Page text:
Environmental concerns were also brought up at the Planning Commission meeting on Sept. 19. Several large trees will need to be removed at 4352 Zenith, and a request to see the water runoff and drainage plan for the building was made.
The plan for the condos at 4352 Zenith includes a 47-foot dividing wall. Neighbors say it will cut off light from their properties, harming their gardens and green space.
Stephanie Untiedt, the neighbor directly behind the Sustainable 9 project, said, “The proposed design would have a wall the entirety of my property line…I have eradication of all my natural light, and obviously a lack of privacy issue with (people in) the elevators peering into my home windows and yard.”
The pictures of the proposed building do not include the backyard neighbors nor does the 360-degree rendering video that was presented at the Planning Commission meeting. Rather, they show a large meadow, which Untiedt claims is misleading to potential buyers and community members alike.
“(The building) is surrounded by very nearby backyard neighbors, hence, us all feeling ‘erased’ both literally and metaphorically in this development process,” Untiedt said. “Councilmen Rainville stated in the Planning Commission meeting that there were not supposed to have been any ‘winners or losers in 2040,’ but this clearly shows all the backyard neighbors as ‘losers’ because this developer is not showing any regard for them.”
“In general, the ‘transition’ zoning between higher intensity and lower intensity still comes as a surprise to many residents in these transition spaces,” pointed out Ward 13 City Council Member Linea Palmisano, whose ward includes Linden Hills. “The most aggrieved residents to this new zoning thus far are finding out they live in these transition zones. It is going to be slow to change, and our city won’t grow evenly. Clearly a developer saw an opportunity here and acted.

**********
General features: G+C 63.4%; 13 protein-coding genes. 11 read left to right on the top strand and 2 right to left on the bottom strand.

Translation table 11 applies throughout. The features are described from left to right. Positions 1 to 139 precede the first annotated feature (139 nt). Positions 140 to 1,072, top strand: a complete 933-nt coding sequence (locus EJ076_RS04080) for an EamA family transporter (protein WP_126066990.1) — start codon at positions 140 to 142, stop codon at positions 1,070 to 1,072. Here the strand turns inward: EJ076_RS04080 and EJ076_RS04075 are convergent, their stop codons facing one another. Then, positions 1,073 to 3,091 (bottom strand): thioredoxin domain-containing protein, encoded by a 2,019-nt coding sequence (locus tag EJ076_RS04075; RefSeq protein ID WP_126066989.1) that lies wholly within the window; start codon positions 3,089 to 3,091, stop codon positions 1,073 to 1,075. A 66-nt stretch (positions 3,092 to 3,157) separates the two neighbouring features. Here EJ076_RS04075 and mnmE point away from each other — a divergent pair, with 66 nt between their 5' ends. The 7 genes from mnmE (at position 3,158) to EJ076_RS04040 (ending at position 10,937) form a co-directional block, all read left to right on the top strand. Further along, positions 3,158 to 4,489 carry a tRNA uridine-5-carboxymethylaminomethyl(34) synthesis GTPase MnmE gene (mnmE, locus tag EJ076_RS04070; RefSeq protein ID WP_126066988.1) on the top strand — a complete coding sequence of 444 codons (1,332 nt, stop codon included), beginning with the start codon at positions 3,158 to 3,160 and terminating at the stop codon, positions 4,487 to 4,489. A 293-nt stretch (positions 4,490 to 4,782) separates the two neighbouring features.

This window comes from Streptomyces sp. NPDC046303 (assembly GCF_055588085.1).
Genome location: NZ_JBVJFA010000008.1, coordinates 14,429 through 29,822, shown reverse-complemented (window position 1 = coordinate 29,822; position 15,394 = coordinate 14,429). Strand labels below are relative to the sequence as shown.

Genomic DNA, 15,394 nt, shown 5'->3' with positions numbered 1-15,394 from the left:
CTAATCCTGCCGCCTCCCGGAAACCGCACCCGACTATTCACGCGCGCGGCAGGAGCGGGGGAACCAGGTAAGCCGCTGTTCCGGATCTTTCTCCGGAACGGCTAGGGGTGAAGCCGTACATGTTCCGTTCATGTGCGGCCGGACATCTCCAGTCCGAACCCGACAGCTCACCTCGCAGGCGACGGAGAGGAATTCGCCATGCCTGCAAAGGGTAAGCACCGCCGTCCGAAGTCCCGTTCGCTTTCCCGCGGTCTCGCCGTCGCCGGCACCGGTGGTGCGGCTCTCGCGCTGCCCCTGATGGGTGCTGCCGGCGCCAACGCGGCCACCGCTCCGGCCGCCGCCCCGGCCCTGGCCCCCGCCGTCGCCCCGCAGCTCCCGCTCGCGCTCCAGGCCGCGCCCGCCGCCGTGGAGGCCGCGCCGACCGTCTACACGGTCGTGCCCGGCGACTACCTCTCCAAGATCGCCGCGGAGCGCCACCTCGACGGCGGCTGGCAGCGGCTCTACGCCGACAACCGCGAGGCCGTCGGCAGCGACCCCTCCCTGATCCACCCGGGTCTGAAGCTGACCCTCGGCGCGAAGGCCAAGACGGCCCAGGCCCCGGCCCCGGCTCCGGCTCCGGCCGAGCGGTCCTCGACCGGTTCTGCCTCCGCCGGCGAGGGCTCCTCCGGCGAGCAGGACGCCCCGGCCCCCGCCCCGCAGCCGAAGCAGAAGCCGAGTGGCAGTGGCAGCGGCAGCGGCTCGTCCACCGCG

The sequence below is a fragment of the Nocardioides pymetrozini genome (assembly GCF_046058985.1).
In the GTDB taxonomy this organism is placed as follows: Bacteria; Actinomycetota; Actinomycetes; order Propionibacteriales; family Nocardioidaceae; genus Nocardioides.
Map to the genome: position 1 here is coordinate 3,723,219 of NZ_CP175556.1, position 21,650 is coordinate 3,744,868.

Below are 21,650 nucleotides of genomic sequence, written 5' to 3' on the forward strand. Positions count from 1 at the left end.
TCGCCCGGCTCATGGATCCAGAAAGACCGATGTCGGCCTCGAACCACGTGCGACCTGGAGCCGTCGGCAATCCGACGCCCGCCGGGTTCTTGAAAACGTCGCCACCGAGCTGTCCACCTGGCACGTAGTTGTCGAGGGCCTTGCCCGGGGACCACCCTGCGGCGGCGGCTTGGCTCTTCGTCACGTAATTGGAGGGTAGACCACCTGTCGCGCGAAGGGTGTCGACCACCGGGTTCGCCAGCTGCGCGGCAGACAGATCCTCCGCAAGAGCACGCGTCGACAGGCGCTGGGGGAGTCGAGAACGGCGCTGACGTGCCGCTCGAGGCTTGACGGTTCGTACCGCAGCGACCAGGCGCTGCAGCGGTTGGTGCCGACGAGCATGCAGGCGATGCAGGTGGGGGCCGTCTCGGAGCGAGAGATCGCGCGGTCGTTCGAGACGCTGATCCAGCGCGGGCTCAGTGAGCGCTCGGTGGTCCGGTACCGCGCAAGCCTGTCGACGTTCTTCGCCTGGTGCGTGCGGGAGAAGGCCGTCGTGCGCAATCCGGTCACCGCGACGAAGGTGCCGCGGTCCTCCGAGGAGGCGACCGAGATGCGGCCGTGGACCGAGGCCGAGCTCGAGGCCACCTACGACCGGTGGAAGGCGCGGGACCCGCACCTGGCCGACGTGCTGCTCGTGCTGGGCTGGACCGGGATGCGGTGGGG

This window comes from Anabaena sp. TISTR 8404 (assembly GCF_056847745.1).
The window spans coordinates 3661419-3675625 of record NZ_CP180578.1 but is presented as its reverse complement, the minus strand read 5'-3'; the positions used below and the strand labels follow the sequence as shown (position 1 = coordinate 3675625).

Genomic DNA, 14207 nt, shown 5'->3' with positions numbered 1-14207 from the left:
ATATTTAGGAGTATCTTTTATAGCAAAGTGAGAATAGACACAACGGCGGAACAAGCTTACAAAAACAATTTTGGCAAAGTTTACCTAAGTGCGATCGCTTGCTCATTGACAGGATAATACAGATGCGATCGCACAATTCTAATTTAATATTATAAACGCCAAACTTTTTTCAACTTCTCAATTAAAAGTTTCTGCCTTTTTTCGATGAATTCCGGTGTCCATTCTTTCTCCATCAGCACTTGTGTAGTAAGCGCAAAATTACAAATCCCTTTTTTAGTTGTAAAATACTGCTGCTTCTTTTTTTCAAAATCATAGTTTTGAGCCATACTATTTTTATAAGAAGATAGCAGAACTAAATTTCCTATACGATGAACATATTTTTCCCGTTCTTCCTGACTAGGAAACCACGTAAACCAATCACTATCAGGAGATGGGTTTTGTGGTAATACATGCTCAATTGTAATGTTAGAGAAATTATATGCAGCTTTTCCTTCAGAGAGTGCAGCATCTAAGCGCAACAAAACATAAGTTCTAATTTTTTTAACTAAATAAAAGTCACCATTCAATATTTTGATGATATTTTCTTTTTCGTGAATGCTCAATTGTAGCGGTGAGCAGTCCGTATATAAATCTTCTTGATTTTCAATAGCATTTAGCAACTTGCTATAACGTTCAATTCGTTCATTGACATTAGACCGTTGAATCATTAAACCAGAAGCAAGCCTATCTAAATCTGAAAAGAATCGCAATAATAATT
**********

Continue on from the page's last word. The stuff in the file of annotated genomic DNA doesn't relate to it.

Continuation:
“People think that it’s out of place with existing zoning, but it isn’t and has been this way since 2019. Having a suddenly much larger building in this transition space as of right, when the places all surrounding it remain with much larger setbacks and greenspace, is a big change in the fabric of our neighborhoods. Neighbors are taken aback at the massing and gentrification happening even within these relatively small-scale corridors and side streets. The things that will make these new projects fit well are a lot of communication between developers and these nearest residents. These new projects are dramatically changing the feel of what has existed for sometimes generations. These projects are not meeting the ideals of affordability, elimination of disparities, feeling more connected, natural cultural amenities and climate forward jobs programs.
“Those are often not things that the city can condition onto a land use application. But these types of considerations and working together really are critical to our city’s future.”
The Planning Commission intended to continue this conversation at its Oct. 3 meeting. Commissioners encouraged Sustainable 9 to reach out to homeowners in the neighborhood in order to talk about compromises in the development. At this time, Untiedt has said the developers have not reached out.